Unfortunately our group had some rather uncool people in it. We always kept them in front of us. Our guide Scott said to me and Jeremy, "This is what we're going to do..." once all the other people had climbed up a ladder (below pic) and gone out of sight. We had to swim upstream from a strong waterfall, grab a piece of rock, and span up the wall in front of the falls. I went first and made it to that ledge you can see on the right. When it was Jeremy's turn, he got up to the first rock spot above the falls but couldn't stretch his leg behind himself to catch the second point. All I saw was Jeremy fall and go under the white water. It took a while for him to surface. I didn't know if we were supposed to jump in and find him, not really knowing if it was safe to jump in. Then I saw this picture. I guess this is something the guides do all the time. He finally did come up, coughing all the water out of his lungs. He made it up on his second attempt. This is likely where we both lost a layer of skin from our fingertips. We are now both sporting partial fingerprints. I have to say that my first rock climbing experience was very scary.

Here's a very tight spot.

I didn't have much a problem with it.

It was a very exhausting but rewarding adventure. We highly recommend it. Just keep in mind that it lasts 7 hours, 5 of them in very cold water. Our guides Scott & Sara were great.

Then it was south again. We had a dickens of a time finding a good place to camp in Wanganui, so we just slept at a picnic site.

We caught the ferry in Wellington and again slept pretty much the entire 3 hours. Here's a picture of driving onto the ferry.

Picton was just beautiful when we got there.

Then we drove south and west. The northeast part of the South Island is called Marlborough. It's wine country, and there are tons of vineyards. Here's one of them.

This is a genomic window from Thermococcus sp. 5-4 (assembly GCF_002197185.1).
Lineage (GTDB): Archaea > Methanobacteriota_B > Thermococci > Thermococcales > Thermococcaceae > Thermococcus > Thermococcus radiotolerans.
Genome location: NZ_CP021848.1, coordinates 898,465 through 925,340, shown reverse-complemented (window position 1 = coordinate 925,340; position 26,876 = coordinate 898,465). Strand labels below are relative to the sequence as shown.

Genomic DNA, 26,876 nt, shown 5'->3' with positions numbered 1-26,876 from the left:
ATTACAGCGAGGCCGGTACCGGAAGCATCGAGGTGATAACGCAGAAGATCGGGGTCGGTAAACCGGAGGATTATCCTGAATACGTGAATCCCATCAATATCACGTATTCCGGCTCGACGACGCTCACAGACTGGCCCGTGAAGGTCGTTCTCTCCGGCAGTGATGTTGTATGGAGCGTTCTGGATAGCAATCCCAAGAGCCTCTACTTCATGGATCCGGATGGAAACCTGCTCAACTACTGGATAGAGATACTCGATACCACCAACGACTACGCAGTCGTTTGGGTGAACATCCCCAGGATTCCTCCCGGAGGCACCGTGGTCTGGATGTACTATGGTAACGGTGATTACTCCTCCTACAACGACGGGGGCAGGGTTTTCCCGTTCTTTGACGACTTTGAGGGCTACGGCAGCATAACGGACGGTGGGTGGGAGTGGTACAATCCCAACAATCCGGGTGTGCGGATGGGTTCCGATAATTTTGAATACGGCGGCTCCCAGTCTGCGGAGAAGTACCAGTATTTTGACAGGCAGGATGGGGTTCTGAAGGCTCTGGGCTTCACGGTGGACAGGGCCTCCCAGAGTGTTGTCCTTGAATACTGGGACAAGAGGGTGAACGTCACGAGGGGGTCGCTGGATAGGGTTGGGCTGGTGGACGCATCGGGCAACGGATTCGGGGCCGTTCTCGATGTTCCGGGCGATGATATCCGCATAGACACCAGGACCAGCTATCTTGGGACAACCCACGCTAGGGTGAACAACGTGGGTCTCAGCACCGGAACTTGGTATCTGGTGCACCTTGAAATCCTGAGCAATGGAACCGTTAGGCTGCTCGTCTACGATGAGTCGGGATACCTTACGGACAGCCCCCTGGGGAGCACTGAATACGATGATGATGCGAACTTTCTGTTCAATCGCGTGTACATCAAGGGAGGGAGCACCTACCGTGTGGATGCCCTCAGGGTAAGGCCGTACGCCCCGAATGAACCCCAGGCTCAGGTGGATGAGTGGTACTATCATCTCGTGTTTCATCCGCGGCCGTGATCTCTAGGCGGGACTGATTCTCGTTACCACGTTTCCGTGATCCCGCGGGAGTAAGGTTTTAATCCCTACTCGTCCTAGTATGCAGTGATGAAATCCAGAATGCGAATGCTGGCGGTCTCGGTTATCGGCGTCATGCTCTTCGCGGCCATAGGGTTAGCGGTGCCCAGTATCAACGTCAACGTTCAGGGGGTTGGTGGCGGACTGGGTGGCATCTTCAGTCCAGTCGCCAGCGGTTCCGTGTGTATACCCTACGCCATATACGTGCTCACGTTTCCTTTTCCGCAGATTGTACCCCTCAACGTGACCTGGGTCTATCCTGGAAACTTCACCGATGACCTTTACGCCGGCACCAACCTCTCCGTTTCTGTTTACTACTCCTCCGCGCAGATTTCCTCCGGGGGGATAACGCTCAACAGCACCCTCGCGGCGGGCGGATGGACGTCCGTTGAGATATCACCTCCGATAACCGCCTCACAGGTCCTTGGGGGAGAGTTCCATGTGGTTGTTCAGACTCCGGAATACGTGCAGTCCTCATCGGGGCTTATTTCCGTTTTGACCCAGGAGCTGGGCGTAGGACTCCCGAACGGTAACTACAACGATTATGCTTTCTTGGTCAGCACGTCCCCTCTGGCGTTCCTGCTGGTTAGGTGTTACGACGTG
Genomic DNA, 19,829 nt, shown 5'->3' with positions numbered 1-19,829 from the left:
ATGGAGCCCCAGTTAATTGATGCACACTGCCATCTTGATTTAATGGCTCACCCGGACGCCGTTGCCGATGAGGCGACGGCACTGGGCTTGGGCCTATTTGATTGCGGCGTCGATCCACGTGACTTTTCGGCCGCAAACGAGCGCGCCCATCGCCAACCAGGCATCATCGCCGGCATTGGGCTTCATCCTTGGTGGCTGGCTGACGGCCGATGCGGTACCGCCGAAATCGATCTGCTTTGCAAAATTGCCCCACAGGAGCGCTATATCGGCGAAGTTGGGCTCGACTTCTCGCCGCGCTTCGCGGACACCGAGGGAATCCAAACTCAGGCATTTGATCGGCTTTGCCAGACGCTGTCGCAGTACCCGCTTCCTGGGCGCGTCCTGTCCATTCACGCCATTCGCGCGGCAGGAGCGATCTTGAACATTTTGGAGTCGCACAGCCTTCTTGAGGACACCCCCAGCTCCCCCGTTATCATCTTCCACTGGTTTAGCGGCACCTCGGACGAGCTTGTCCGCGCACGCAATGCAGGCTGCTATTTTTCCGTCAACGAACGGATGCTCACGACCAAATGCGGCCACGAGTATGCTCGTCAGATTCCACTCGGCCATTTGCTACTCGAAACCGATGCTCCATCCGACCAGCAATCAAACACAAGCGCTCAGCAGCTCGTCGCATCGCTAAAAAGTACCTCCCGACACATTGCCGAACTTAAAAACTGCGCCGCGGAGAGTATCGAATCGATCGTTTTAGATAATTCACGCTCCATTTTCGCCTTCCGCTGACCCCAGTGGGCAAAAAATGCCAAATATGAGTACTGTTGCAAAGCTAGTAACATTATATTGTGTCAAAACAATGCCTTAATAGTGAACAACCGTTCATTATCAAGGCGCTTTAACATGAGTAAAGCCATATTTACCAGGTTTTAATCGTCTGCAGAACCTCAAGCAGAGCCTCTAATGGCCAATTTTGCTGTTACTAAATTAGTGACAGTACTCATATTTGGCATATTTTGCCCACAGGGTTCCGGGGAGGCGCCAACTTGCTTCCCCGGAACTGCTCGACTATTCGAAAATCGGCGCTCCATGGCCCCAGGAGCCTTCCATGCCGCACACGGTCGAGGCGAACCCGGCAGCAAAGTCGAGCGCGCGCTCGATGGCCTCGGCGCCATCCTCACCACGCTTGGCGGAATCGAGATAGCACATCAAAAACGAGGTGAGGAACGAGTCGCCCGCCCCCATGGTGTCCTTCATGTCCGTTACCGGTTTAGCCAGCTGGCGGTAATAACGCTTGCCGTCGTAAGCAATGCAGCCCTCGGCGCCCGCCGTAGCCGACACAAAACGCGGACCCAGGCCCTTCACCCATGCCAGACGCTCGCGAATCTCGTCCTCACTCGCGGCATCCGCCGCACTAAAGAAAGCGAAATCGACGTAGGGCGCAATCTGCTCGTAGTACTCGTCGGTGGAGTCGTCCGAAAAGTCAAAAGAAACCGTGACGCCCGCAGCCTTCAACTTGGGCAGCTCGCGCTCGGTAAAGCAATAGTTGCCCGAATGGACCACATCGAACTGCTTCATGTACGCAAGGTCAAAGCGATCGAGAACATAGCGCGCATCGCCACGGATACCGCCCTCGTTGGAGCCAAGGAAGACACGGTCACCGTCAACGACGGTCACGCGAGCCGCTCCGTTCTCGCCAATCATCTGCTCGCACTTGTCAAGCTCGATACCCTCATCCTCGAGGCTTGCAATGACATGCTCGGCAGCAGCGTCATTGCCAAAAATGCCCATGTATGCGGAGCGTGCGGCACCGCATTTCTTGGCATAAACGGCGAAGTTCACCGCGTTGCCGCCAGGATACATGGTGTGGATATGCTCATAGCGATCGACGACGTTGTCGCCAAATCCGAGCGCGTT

We made dinner in the most amazing spot -- what I like to call where Arwen took Frodo into Rivendell. Jeremy rolls his eyes at this. Dinner was tortellini, garlic bread, and corn. Delicious!

We camped on the side of the road on the way to Fox Glacier.

We were very excited to be taking a helicopter ride onto the glacier. We got to put on little boots that would eventually don our crampons.

But it was not to be. Those low clouds in the background never lifted, so we got a full refund. We drove to the glacier ourselves, and walked to the terminal face of Fox Glacier.

You can see little people on top of the glacier from here.

We still might go back in early December, during our open week.

Thankfully we still had plenty of daylight left for driving. So we headed to Lake Wanaka. It was raining on the drive. This made the waterfalls much more abundant. Here's Diana Falls -- just a random roadside falls. Gorgeous.

It cleared up on the way to Wanaka. And we finally started to see the start of the Misty Mountains (Southern Alps).

We camped near the town of Lake Wanaka. More about our lake Wanaka adventures to come.

We're here

Finally off the ice and beginning our much needed vacation. Krissie left her wallet at the South Pole, and I left my passport at the CDC, good start.